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Jeevanagar - The ‘town of life’ still reeling from genocide

Across the Tamil homeland, decades of armed conflict had already taken a heavy toll. Yet, more than 11 years since the massacres at Mullivaikkal, alongside the massive loss of life and the ongoing militarisation across Eelam, many continue to live in dire poverty. More than 11 years since the massacres at Mullivaikkal, we take a look at one town in Mullaitivu, which highlights how for the Tamil people the suffering has not stopped.

‘Town of life’

Jeevanagar, which means ‘town of life’ in Tamil, is located near Oddusuddan in Mullaitivu. The Muthuiyankaddu Pond is a means of sustenance to the residents of the hamlet. Most make a living catching and selling the fish found in this modest body of water. For many though, that remains a meagre income, leaving the town in dire poverty.

The most basic essentials, including toilets, have yet to be brought to Jeevanagar. Bereft of even these fundamental hygiene facilities, all residents of the town, from children to pregnant women to the elderly, are forced to shelter under trees in the nearby woods instead.

Roads to and from the village are yet to have been laid, making access in and out of the hamlet difficult. Electricity remains non-existent. And even drinking water remains hard to come by, with residents having to walk 500 metres to draw water from a common well. If more water is needed, it has to be bought for a rupee a litre - a sum that can prove too costly for some. Without sufficient water, many children remain unwashed throughout the day. As the world takes a renewed focus on hygiene in the midst of a pandemic, in Jeevanagar, water itself remains scarce.

Snakes, elephants and monkeys

The lack of electricity means that Jeevanagar mostly relies on lamps and lanterns after nightfall, which brings several challenges. Besides shackling their lives post-sundown, residents also become fair game for poisonous snakes and wild animals from the forests nearby. Wild elephants pose a unique but no less devastating problem, destroying the fields they are nurturing through the water they have bought and threatening the residents themselves.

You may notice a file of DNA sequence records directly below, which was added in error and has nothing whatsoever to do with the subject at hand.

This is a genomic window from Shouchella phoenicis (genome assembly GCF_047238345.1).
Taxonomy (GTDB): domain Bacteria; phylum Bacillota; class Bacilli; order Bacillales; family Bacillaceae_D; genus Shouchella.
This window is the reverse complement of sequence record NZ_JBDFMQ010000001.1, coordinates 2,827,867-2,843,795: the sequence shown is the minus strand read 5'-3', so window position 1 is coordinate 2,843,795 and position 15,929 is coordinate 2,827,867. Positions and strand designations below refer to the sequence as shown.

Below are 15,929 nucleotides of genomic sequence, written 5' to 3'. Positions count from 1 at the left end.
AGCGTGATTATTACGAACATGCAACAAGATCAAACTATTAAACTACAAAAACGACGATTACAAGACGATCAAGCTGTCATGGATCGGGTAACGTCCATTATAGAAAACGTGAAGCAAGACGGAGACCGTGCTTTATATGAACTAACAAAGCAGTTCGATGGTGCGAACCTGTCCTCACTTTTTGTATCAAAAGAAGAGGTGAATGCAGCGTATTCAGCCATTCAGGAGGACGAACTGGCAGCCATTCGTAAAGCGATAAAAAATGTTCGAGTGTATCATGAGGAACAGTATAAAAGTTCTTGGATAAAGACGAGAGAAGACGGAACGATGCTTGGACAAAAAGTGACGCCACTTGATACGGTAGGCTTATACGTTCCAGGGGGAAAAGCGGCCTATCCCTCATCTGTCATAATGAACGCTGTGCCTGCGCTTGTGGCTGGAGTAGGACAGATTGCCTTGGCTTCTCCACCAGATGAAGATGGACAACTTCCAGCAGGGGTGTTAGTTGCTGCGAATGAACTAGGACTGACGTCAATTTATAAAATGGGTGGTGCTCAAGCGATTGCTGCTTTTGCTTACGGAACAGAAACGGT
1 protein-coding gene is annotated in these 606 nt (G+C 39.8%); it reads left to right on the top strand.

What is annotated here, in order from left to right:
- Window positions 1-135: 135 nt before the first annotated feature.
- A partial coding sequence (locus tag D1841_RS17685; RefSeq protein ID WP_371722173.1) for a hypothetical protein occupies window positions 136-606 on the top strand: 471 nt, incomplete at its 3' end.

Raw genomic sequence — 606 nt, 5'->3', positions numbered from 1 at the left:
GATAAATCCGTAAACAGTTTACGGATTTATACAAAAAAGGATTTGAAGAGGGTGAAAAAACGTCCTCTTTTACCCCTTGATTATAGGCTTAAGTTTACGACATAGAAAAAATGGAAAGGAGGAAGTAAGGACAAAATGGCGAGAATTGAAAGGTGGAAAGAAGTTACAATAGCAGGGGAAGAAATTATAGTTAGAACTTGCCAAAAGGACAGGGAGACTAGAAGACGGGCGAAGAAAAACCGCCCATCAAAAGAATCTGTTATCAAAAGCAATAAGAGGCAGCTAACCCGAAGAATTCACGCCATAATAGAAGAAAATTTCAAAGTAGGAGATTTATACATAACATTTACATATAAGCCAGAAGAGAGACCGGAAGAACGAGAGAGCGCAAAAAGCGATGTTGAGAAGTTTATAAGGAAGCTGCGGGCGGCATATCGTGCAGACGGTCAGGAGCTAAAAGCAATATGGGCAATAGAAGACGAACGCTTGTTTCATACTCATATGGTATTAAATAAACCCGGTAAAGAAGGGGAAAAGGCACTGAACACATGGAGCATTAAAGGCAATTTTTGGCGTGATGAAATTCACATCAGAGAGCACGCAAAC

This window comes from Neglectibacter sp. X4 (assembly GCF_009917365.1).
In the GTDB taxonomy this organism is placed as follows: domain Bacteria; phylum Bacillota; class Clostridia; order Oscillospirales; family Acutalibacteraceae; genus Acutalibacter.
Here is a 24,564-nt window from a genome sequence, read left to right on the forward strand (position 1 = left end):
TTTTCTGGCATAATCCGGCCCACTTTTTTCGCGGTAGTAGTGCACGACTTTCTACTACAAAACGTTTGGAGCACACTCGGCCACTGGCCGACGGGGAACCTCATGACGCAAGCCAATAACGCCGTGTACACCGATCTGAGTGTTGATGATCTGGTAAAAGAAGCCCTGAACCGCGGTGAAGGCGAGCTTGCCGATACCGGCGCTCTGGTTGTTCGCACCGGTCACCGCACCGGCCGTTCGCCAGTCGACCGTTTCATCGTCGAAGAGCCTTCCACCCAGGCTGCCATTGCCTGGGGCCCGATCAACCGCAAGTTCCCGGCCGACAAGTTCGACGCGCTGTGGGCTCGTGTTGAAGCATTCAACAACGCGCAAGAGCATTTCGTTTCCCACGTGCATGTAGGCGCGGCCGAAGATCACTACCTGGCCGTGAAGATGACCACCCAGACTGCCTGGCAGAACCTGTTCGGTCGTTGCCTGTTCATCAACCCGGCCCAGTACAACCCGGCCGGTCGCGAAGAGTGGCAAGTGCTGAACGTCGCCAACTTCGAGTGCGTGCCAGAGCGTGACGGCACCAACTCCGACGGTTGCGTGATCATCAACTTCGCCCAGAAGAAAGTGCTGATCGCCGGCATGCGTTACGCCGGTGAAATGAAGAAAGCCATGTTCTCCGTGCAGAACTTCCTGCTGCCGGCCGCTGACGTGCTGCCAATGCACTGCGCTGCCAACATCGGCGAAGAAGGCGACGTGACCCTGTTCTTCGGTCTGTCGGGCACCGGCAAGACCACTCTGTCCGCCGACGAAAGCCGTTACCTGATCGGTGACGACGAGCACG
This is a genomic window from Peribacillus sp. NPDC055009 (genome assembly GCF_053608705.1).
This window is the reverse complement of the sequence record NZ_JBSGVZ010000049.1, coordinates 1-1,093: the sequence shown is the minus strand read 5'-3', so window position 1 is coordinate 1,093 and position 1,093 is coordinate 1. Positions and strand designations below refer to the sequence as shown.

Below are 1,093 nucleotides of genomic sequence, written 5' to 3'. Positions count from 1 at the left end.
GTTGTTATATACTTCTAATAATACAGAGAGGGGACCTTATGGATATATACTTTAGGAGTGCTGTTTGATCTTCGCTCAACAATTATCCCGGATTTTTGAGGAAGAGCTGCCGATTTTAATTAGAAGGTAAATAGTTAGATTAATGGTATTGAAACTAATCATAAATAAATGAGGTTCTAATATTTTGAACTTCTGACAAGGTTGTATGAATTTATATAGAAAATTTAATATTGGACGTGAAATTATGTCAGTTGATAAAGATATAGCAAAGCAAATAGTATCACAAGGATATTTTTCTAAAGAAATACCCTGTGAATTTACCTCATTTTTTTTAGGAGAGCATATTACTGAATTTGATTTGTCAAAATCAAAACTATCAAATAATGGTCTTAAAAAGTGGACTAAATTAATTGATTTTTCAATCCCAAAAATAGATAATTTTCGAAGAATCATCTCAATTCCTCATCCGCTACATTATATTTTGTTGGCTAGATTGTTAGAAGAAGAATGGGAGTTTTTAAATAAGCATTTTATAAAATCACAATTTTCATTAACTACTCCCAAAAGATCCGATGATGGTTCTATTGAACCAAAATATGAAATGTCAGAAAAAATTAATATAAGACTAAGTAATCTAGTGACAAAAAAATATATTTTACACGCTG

Being in the midst of Mullaitivu’s vast forests, monkeys pose yet another threat to the villagers. “The monkeys snatch away the milk powder meant for our children,” said one resident. To cap it all off, they have no means to reach the hospital or a medical centre when a virulent snake or a violent boar strikes. 

Broken promises

A scheme was established last year, under the former Housing Minister and opposition leader Sajith Premadasa, to build homes for the hapless denizens of Jeevanagar. Under the plan, a quarter acre of land was allotted to a model village in which people were permitted to build structures barely larger than cattle sheds. A meagre subvention of Rs. 250,000 (a little over £1,000) was granted for the construction.

But the scheme was dropped before the remainder of the earmarked amount could even arrive. 

Meanwhile, the families of Jeevanagar who live in primitive structures that can’t even protect them from rain, are desperate for change. They are in desperate need of toilets for hygiene, roads to ease transport in and out of the hamlet, a reliable supply of water and electricity and protection from the wild animals. 

A string of development plans have come and gone but none has brought about an improvement in the lives of Jeevanagar residents.

“When is the government going to light the lamp in our lives?” a frustrated resident asked. “We are utterly distressed and have no idea how we would continue living amidst these problems,” said another.

Whilst the Sri Lankan state may claim that the Tamil people are now living in peace and prosperity, the situation in Jeevanagar shows just how dire the reality is. Across the North-East, a region under effective military occupation, the impact of genocide is still being felt every day.

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